ROANOKE CO., Va. (WDBJ7) The Roanoke County Public Schools Construction Committee has approved the 27-month phase-in plan for the renovation of Cave Spring High School.
The plan approved in a meeting Tuesday afternoon calls for 9th graders to stay at Cave Spring Middle School, and 10th through 12th grade students to remain on the high school campus.
The renovation project generated strong reactions from parents and students after an earlier proposal recommended sending Cave Spring students to Hidden Valley High School for a year.
Cave Spring High School principal Steve Spangler said the freshman at the middle school will not be forgotten.
"They need to know, all those kids at the middle school actually are knights," he said, referring to their mascot.
Spangler said they'll work to keep them involved and send teachers and administrative staff to them.
"We'll make them feel like they still are knights but they're gonna be in an environment that they've been used to for the last three years," he said.
Some of those knights, including the junior class, even started a petition to stay at the school, gathering more than 800 signatures at last count.
Junior class president Andrew Ditmore said he thinks this plan will go well if it's done correctly and wished it was a plan that was considered beforehand. Ditmore said being able to stay on campus will help students retain their identity.
"As a knight I've been raised as a Knight, that's what I've wanted to be since I've been a little kid and it feels great that my senior year I get to be knight," Ditmore said.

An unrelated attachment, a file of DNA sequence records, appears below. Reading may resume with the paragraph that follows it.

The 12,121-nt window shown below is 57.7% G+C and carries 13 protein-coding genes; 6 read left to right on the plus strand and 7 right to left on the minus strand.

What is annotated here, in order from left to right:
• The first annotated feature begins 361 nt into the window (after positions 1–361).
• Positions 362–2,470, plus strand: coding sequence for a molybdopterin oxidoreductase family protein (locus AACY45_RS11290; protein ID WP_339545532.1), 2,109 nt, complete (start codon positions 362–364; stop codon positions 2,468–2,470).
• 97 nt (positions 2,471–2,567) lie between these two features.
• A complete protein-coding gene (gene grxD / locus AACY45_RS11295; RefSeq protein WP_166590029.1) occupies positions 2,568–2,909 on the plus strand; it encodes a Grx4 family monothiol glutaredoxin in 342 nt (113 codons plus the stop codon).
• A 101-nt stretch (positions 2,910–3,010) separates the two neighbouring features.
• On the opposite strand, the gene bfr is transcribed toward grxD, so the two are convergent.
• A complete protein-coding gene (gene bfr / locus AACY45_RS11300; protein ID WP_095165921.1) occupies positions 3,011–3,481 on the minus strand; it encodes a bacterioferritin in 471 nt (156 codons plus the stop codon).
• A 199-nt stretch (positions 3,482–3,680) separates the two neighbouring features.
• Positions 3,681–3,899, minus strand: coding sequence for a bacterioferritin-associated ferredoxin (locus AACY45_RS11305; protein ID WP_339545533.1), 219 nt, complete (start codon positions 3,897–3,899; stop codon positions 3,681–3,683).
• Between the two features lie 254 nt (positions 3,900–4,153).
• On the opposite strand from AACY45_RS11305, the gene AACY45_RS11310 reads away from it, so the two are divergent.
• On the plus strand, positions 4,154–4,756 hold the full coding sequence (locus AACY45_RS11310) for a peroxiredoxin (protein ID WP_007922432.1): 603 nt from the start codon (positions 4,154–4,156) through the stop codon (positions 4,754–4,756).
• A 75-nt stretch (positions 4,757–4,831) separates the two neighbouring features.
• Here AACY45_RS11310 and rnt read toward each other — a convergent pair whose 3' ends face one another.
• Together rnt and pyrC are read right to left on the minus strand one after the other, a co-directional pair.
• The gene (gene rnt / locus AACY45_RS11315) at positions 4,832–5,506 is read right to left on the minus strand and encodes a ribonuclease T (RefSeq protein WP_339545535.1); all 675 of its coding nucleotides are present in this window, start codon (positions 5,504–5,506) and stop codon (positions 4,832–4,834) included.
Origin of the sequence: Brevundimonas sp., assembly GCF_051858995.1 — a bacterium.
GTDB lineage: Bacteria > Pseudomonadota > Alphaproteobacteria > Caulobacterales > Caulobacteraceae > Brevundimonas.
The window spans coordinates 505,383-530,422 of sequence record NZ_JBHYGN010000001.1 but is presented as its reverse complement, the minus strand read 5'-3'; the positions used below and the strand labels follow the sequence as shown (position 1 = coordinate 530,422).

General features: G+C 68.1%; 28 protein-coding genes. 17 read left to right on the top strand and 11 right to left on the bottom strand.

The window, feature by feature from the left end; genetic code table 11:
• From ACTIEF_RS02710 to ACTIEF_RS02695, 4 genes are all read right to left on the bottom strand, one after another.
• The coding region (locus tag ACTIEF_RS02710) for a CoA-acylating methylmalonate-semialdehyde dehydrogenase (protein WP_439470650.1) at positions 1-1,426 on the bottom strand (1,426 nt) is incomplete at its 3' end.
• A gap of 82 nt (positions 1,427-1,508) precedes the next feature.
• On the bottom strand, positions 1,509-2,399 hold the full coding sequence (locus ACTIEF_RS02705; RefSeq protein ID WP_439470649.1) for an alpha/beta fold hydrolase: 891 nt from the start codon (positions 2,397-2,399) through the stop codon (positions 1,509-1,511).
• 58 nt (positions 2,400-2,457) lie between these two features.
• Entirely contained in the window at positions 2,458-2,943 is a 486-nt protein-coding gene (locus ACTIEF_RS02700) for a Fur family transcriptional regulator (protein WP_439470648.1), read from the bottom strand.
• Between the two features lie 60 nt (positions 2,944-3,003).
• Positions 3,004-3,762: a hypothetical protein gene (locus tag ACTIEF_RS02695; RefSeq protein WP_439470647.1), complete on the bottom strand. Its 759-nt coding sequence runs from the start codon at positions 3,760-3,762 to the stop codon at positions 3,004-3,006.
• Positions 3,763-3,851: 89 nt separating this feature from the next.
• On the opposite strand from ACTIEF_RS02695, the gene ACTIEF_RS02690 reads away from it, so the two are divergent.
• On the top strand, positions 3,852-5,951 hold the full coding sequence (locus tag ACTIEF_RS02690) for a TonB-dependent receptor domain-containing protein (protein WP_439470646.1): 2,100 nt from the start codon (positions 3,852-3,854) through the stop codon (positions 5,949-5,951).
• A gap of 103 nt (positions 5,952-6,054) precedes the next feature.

He said he thought the students involved in petitioning the change would be laughed at and told to let the adults handle it.
School board member Mike Ray said while big factors like safety and cost were at play, student voices were a factor in the final decision.
"Certainly it's important to hear because they're gonna live it everyday," Ray said. "And they're gonna be in the construction and go through this, especially some of your seniors who are rising seniors."
Now administration can get to the nitty gritty, like orchestrating band practice and figuring out how they'll feed students while the cafeteria is closed next fall.
Spangler said he's confident it'll work.
"Will we run into some kinks?" he said. "Sure, but we'll work our way through those challenges."
Ditmore said they're happy to help.
"I want them to know that as a student body we're here to help them in any way we can to help along with the process because we're just so grateful for them letting us be able to stay here," he said.